How The CBD Industry Is Like The Wild West
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On October 26, 1881, outlaws calling themselves the Cowboys and lawmen engaged in a violent 30-second shootout in Tombstone, Arizona. The Gunfight at the O.K. Corral became famous for symbolizing the lawlessness of the American Old West.
While the standoff between the government and the CBD industry doesn’t involve shootouts per se, the current state of the market reminds me of those Wild West days.
The U.S. Food and Drug Administration (FDA) has its hands full dealing with the CBD bandits—opportunistic cowboys who are rushing to take advantage of the emerging market. They seem more interested in cashing in than focusing on quality and research to ensure safe and regulated products. And, unfortunately, the FDA isn’t enforcing its own rules or making stop orders more widespread.
A bad situation on the open range
The inaction is partly because the FDA, and the DEA, are outgunned. There are 28,000 cannabis businesses in the U.S. versus 25,000 combined men and women working at the FDA and DEA.
However, the government has options. The FDA could order a halt to all products sold until further notice. There is a precedent for this. In 2004, the FDA issued a final rule prohibiting the sale of dietary supplements containing ephedrine alkaloids (“Ephedra”) because such supplements present an unreasonable risk of illness or injury.
So why aren’t CBD products illegal according to the FDA?
In December 2019, the FDA stated that unregulated CBD may have the potential to harm users. The FDA noted that CBD can cause liver injury. There is an added risk of sedation and drowsiness.
Furthermore, studies of animals exposed to CBD show that it may cause male reproductive toxicity or damage to fertility in males or male offspring of women who have been exposed.
They don’t tell you these things when you buy a pack of gummies from the King of CBD or some other small shop in the city. They’re too busy counting out their cash without any repercussions.
More testing needed
Smart money says CBD lacks drug-like properties. That’s a quote often repeated by and from pretty smart top pharmaceutical industry people, life sciences analysts, and world-class medicinal chemists. The question is: Without regulation, what's the incentive for companies other than GW Pharmaceuticals to take CBD through clinical trials? There is none. And that can be seen in the current FDA database of investigational new drug applications for CBD’s use for different disorders. Of the 96 applications filed in the United States, only 33 trials have been completed, and only 17 have been published with results. Most of all of the completed trials were studies either sponsored, performed, or supplied by GW Pharmaceuticals and/or GW Research Ltd and academia.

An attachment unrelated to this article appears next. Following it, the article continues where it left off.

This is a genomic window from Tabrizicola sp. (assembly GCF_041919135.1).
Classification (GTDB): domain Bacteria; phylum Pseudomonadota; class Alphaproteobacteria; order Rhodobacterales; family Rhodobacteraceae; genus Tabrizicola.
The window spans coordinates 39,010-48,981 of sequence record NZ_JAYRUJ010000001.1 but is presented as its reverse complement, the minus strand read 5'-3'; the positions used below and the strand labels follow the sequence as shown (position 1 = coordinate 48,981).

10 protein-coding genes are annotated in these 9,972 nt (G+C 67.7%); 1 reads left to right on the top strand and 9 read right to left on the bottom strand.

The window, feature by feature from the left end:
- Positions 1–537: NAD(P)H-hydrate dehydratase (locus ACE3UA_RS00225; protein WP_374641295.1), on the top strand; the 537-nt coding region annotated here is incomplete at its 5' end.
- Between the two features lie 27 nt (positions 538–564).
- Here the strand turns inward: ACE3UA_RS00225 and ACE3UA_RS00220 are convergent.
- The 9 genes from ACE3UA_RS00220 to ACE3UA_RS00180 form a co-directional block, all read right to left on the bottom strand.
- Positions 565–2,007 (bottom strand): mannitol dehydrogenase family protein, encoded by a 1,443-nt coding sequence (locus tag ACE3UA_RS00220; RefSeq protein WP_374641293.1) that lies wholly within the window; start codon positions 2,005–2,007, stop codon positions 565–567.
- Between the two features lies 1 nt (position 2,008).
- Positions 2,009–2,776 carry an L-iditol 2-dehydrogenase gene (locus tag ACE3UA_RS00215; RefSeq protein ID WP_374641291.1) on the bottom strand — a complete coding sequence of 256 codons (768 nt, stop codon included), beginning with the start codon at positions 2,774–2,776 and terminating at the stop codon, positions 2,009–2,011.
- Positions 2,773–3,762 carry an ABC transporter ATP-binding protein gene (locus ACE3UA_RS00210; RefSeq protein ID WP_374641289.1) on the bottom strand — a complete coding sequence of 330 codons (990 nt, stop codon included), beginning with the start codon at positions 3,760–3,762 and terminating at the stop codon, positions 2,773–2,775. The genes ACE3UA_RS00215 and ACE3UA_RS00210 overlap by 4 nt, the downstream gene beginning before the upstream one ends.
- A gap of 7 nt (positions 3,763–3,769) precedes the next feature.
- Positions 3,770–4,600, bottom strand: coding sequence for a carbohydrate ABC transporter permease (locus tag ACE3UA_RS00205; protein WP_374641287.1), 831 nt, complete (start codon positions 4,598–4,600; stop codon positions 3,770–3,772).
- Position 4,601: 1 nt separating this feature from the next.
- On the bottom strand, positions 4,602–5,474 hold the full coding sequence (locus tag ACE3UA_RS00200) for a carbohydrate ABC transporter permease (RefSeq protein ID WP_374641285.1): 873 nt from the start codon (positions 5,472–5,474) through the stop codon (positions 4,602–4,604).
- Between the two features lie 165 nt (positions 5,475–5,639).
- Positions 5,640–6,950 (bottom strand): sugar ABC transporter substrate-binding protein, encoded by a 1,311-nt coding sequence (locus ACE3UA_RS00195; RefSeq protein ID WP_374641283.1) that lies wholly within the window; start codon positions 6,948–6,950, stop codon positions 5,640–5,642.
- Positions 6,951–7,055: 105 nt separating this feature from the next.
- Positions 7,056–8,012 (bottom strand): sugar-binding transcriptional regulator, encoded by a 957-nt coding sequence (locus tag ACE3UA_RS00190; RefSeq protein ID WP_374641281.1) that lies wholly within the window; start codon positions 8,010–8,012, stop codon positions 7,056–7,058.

Again, if it says anything, it shows that many organizations in the CBD market don’t care about clinical trials or spending for legitimate scientific research. These organizations keep pumping up consumer confidence with unfounded claims. For instance, there have been claims that CBD is an alternative to opioids in treating pain. From this writer’s perspective, CBD offers a window regarding a mechanism of action in chronic pain, but it has a mountain to climb in being used as an effective treatment for chronic pain as CBD hasn’t passed any Phase 3 clinical trials to make that a reality. Moreover, as most clinical experts suggest, there is no standardized, double-blind cross over placebo-controlled trial done with CBD to reduce the use of opioids in pain management or reduce addictive cravings of opioids.
In research conducted by my organization, Kannalife, Inc., we showed that CBD and our leading drug candidate, KLS-13019 can prevent chemotherapy-induced neuropathic pain in an animal model. However, we found that CBD cannot reverse neuropathic pain, but our leading drug candidate KLS-13019 did reverse neuropathic pain, and more effectively in a much lower dose-response than morphine. Through our research, we have also found that CBD is highly inhibitory to all six known human opioid receptors, a factor that can shed further light on the probability of how CBD increases the risk of sedation and drowsiness (see: FDA findings and Epidiolex safety panel).
The shootout continues
As more and more organizations enter the market and make false claims, eventually consumers and the financial market will self-regulate. The CBD investment collapse in 2019 and further decay into 2020 is cleaning out and purging the market. Until regulators step in, consolidation and failure will do the rest.
Unfortunately, while that may have a modicum of a parallel to the statement that “Just take it because CBD never killed anyone”, it shouldn’t excuse the government or the FDA from policing the market rather than acquiescing to widespread public use of a relatively unknown compound of cannabis.
Therefore, until more research is conducted on CBD and more regulations are imposed, the CBD market will remain the Wild West.